• Britain's Queen Elizabeth II smiles as she walks past Yeoman of the Guard, after attending the Maundy service, at Christ Church Cathedral in Oxford, England, Thursday, March 28, 2013. (AP Photo/Kirsty Wigglesworth, Pool)
    Every new Canadian is required to pledge an oath of citizenship in which they swear allegiance to the Queen, and through her, Canada. But, in a debate that seems to flare every couple of years, one MP says it is time to cut out the middle man, er, middle woman.

    The Ottawa Citizen reports that NDP MP Pat Martin introduced a motion on Wednesday that would amend the citizenship ceremony so that new Canadians swear their oath to the country, rather than the 86-year-old head of the British monarchy.

    “It’s just so fundamentally wrong. These people are from all over the world — Paraguay and the Congo and the Philippines and Vietnam. Why are they swearing loyalty to some colonial vestigial appendage from the House of Windsor? It’s bizarre really,” Martin said, according to Postmedia News.

    “I honestly do believe that the time has come to thank her majesty for her 60 years of services and use the transition between monarchs… to revisit the issue.”

    Here is the oath taken during the citizenship

    Read More »from Monarchists, republicans feud over Canada’s citizenship oath to the Queen
  • A young child playing soccer in a turban, a practice currently banned by Quebec.Quebec and Canada seems to be at odds over whether to allow soccer players wearing turbans onto the pitch and, oh brother, can we just cut to the end where all parties concede the point and let the headgear into the game?

    The Montreal Gazette reports that tempers are flaring over whether international soccer guidelines allow players to wear turbans during a game. While the Canadian Soccer Association has indicated that turbans should be allowed, Quebec’s soccer federation is not prepared to permit them.

    The hullabaloo comes in the wake of a very similar debate involving Muslim women wearing hijabs during the game. FIFA, the international body that governs the game of soccer, decided last year to allow Muslim women to wear headscarves, and the ruling trickled down to just about everywhere.

    [ Related: Turbans banned on Quebec soccer fields ]

    So far, the world hasn’t ended. In a memo to provincial organizers last week, The Canadian Soccer Association reportedly urged that the ruling be

    Read More »from Quebec’s ban on turbans in soccer echoes past equality battle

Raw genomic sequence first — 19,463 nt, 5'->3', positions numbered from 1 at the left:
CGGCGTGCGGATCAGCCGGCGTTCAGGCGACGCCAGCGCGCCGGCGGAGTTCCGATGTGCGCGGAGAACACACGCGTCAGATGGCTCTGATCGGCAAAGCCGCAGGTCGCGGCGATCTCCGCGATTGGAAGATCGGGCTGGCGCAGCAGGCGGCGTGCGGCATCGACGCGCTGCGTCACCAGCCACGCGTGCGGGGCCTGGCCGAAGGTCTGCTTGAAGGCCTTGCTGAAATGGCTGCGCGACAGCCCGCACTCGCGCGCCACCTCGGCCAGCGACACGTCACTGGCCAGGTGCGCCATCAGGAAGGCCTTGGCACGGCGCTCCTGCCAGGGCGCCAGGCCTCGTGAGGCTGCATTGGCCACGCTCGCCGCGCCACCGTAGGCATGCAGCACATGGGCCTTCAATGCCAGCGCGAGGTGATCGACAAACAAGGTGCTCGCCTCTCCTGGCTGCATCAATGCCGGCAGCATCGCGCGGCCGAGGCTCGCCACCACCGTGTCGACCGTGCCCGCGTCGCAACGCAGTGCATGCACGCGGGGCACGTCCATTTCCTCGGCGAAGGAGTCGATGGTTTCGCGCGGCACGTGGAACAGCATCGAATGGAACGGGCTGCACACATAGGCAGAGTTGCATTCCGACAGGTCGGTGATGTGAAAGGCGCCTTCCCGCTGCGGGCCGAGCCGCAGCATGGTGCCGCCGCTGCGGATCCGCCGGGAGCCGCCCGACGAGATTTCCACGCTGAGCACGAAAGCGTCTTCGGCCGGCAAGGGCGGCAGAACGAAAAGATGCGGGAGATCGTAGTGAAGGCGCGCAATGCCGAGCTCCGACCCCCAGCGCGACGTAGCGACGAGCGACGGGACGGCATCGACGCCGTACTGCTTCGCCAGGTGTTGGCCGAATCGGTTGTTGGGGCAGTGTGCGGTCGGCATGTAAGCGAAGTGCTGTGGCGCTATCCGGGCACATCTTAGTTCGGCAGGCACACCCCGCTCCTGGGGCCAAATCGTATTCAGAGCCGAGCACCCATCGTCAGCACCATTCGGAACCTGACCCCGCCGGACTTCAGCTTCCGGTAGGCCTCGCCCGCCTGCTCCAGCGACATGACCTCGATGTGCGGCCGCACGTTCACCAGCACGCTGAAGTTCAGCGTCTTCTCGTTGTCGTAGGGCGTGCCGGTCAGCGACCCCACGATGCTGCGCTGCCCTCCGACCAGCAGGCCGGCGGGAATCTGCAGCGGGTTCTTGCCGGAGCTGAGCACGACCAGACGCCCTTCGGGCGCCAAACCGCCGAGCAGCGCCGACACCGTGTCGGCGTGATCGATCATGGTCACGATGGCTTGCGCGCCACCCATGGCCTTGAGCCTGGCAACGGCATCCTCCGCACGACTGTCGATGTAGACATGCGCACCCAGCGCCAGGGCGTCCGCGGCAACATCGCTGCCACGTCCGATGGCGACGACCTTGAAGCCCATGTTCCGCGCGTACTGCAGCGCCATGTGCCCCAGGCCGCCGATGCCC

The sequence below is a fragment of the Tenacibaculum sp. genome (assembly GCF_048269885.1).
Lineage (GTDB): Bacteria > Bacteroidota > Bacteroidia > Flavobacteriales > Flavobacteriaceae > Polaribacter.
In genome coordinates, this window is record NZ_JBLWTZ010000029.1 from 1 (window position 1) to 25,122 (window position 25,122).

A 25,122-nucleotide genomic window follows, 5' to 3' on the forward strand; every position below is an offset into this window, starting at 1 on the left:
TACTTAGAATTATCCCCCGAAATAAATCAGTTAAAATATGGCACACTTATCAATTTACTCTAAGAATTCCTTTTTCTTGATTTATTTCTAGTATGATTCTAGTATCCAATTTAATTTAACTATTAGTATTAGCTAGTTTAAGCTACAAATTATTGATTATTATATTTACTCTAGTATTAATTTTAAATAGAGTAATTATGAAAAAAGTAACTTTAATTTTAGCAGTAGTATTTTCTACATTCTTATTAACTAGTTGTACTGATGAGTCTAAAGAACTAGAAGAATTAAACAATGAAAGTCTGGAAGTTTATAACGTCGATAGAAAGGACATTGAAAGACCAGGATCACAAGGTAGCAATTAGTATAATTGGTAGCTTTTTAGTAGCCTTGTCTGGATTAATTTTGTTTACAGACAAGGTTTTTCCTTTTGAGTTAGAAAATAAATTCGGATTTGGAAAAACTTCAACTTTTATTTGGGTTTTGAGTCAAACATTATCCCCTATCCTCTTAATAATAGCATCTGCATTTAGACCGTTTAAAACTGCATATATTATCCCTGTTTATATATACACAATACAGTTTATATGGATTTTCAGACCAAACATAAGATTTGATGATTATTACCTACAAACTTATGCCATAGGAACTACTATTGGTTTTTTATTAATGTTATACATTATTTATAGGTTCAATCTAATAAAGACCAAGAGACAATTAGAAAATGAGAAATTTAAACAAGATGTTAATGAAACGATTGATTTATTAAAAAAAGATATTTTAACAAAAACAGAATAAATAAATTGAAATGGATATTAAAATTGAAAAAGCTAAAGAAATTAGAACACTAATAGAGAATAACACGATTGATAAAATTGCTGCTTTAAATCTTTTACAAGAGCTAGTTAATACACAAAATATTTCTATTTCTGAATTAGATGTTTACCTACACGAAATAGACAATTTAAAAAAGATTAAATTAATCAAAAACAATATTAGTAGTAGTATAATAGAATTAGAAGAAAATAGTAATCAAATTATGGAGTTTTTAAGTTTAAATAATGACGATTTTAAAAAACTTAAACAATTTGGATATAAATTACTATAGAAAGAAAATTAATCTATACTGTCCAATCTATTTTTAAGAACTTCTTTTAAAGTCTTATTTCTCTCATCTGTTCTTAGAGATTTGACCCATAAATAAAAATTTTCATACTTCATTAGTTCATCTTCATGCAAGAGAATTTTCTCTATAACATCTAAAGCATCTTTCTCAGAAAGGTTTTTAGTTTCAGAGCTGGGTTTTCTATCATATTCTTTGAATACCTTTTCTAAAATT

• Canada's been fighting a rural doctor shortage for years but nothing demonstrates it better than the way a remote northwestern B.C. community went literally to the ends of the earth to recruit a new physician.

    According to Postmedia News, the village of Tatla Lake has poached a doctor who was working in Antarctica.

    The ranching community about 500 kilometres northwest of Kamloops, B.C., had one doctor who was planning to retire.

    Dr. Michal Smialowski spent a year looking for someone to take over his practice. He got no interest from anyone — except Dr. Rob Coetzee, who works at the South African National Antarctic Expedition base.

    In an job interview with Smialowski conducted via email, Coetzee said he'd be honoured to work out of the doctor's trailer office, Postmedia said.

    "I’ve always been drawn to remote settings," Coetzee wrote. "I enjoy working by myself, and I think the position . . . will fit me like a glove — remote, rural, need for emergency medicine skills, breathtaking

    Read More »from Hard search to replace only doctor in remote B.C. town ends in Antarctica
  • Canopy's pull-out follows the withdrawal of Greenpeace last December.The truce between the environmental movement and Canada's forest industry appears to be breaking down.

    The Vancouver-based group Canopy announced Tuesday it was pulling out of the three-year-old Canadian Boreal Forest Agreement, complaining "not one hectare of Canada's boreal forest has been protected."

    The boreal forest that runs coast to coast across northern Canada below the tree line encompasses about one-third of all the boreal-forest ring around the globe's northern hemisphere.

    The agreement originally between nine environmental groups and the Canadian Forest Products Association, representing 21 companies, was intended to protect almost 76 million hectares of boreal forest.

    “This collaboration with the logging industry was supposed to be a game-changer for the protection of species and conservation in Canada’s threatened Boreal forest,” Canopy founder and executive director Nicole Rycroft said, according to the Globe and Mail.

    “The disappointing reality is that not one hectare

    Read More »from Truce disintegrates between environmental groups and Canada’s forest industry
  • Lakehead confessions page (Image courtesy Facebook)Be careful what you post.

    CBC reports that Lakehead District Public School Board wants Facebook to take down an anonymous confession page used by its students. These kinds of pages urge members to message their confessions to the page’s inbox, after which they are posted anonymously on the timeline.

    The board is concerned that these confessions, which range from drunken adventures to publicly bashing teachers, are harmful to students and teachers alike. The concept is becoming wildly popular of late, with pages like these popping up all over Facebook, representing different schools.

    [ Related: Newfoundland politician removed from house over Facebook threats ]

    There are ethical concerns when it comes to the content of these confessions. In a time when bullying is in the public’s attention, as well as the Rehtaeh Parsons case, parents should be extra cautious about their child’s internet activity.

    Then, of course, there is the Humber Epic Hookup Fails story. On the Humber College page,

    Read More »from Ontario school board wants Facebook to remove anonymous ‘confessions’ page